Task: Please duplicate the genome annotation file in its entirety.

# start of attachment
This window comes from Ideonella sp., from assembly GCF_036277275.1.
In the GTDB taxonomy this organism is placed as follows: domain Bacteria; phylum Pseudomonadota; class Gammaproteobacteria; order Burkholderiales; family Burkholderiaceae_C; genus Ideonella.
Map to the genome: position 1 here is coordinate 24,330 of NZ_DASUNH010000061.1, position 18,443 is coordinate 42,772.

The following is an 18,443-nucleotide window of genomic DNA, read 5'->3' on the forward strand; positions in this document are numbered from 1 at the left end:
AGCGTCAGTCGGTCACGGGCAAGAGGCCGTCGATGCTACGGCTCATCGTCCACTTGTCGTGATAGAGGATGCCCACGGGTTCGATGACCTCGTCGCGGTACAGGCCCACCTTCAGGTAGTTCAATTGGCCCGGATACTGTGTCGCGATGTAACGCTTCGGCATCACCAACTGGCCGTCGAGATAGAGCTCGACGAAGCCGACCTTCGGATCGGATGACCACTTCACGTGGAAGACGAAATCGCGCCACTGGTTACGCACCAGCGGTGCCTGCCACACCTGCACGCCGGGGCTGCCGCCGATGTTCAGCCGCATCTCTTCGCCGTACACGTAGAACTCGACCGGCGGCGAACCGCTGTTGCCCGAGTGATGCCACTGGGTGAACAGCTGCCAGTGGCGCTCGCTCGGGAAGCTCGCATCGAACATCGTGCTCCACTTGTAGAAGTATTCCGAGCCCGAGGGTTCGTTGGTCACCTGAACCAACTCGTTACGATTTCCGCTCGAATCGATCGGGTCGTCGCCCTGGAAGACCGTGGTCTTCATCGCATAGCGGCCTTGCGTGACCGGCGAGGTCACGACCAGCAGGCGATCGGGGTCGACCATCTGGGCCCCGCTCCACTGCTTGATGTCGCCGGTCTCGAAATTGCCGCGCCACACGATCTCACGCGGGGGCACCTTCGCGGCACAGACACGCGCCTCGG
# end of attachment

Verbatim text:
This window comes from Ideonella sp., from assembly GCF_036277275.1.
In the GTDB taxonomy this organism is placed as follows: domain Bacteria; phylum Pseudomonadota; class Gammaproteobacteria; order Burkholderiales; family Burkholderiaceae_C; genus Ideonella.
Map to the genome: position 1 here is coordinate 24,330 of NZ_DASUNH010000061.1, position 18,443 is coordinate 42,772.

The following is an 18,443-nucleotide window of genomic DNA, read 5'->3' on the forward strand; positions in this document are numbered from 1 at the left end:
AGCGTCAGTCGGTCACGGGCAAGAGGCCGTCGATGCTACGGCTCATCGTCCACTTGTCGTGATAGAGGATGCCCACGGGTTCGATGACCTCGTCGCGGTACAGGCCCACCTTCAGGTAGTTCAATTGGCCCGGATACTGTGTCGCGATGTAACGCTTCGGCATCACCAACTGGCCGTCGAGATAGAGCTCGACGAAGCCGACCTTCGGATCGGATGACCACTTCACGTGGAAGACGAAATCGCGCCACTGGTTACGCACCAGCGGTGCCTGCCACACCTGCACGCCGGGGCTGCCGCCGATGTTCAGCCGCATCTCTTCGCCGTACACGTAGAACTCGACCGGCGGCGAACCGCTGTTGCCCGAGTGATGCCACTGGGTGAACAGCTGCCAGTGGCGCTCGCTCGGGAAGCTCGCATCGAACATCGTGCTCCACTTGTAGAAGTATTCCGAGCCCGAGGGTTCGTTGGTCACCTGAACCAACTCGTTACGATTTCCGCTCGAATCGATCGGGTCGTCGCCCTGGAAGACCGTGGTCTTCATCGCATAGCGGCCTTGCGTGACCGGCGAGGTCACGACCAGCAGGCGATCGGGGTCGACCATCTGGGCCCCGCTCCACTGCTTGATGTCGCCGGTCTCGAAATTGCCGCGCCACACGATCTCACGCGGGGGCACCTTCGCGGCACAGACACGCGCCTCGG